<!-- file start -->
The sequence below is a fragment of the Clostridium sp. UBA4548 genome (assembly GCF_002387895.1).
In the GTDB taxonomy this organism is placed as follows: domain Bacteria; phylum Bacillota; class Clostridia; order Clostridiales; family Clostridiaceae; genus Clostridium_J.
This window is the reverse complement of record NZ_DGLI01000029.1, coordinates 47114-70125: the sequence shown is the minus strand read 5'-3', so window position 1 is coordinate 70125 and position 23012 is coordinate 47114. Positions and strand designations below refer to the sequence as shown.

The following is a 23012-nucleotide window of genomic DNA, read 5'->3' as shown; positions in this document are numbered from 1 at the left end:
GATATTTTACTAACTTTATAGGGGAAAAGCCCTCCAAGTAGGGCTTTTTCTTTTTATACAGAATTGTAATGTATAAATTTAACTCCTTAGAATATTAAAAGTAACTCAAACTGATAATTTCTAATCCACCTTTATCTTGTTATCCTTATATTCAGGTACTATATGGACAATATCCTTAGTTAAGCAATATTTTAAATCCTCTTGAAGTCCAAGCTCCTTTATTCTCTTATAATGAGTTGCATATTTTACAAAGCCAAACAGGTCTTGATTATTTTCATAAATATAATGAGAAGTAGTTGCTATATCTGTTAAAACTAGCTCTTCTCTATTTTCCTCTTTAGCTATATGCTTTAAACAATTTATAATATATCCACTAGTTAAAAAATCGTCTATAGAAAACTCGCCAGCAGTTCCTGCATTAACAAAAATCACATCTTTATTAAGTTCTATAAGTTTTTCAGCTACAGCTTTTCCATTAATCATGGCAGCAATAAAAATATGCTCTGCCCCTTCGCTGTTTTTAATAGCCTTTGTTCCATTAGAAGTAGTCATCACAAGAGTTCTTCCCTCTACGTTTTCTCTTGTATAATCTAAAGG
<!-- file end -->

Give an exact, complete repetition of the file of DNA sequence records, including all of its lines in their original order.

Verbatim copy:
The sequence below is a fragment of the Clostridium sp. UBA4548 genome (assembly GCF_002387895.1).
In the GTDB taxonomy this organism is placed as follows: domain Bacteria; phylum Bacillota; class Clostridia; order Clostridiales; family Clostridiaceae; genus Clostridium_J.
This window is the reverse complement of record NZ_DGLI01000029.1, coordinates 47114-70125: the sequence shown is the minus strand read 5'-3', so window position 1 is coordinate 70125 and position 23012 is coordinate 47114. Positions and strand designations below refer to the sequence as shown.

The following is a 23012-nucleotide window of genomic DNA, read 5'->3' as shown; positions in this document are numbered from 1 at the left end:
GATATTTTACTAACTTTATAGGGGAAAAGCCCTCCAAGTAGGGCTTTTTCTTTTTATACAGAATTGTAATGTATAAATTTAACTCCTTAGAATATTAAAAGTAACTCAAACTGATAATTTCTAATCCACCTTTATCTTGTTATCCTTATATTCAGGTACTATATGGACAATATCCTTAGTTAAGCAATATTTTAAATCCTCTTGAAGTCCAAGCTCCTTTATTCTCTTATAATGAGTTGCATATTTTACAAAGCCAAACAGGTCTTGATTATTTTCATAAATATAATGAGAAGTAGTTGCTATATCTGTTAAAACTAGCTCTTCTCTATTTTCCTCTTTAGCTATATGCTTTAAACAATTTATAATATATCCACTAGTTAAAAAATCGTCTATAGAAAACTCGCCAGCAGTTCCTGCATTAACAAAAATCACATCTTTATTAAGTTCTATAAGTTTTTCAGCTACAGCTTTTCCATTAATCATGGCAGCAATAAAAATATGCTCTGCCCCTTCGCTGTTTTTAATAGCCTTTGTTCCATTAGAAGTAGTCATCACAAGAGTTCTTCCCTCTACGTTTTCTCTTGTATAATCTAAAGG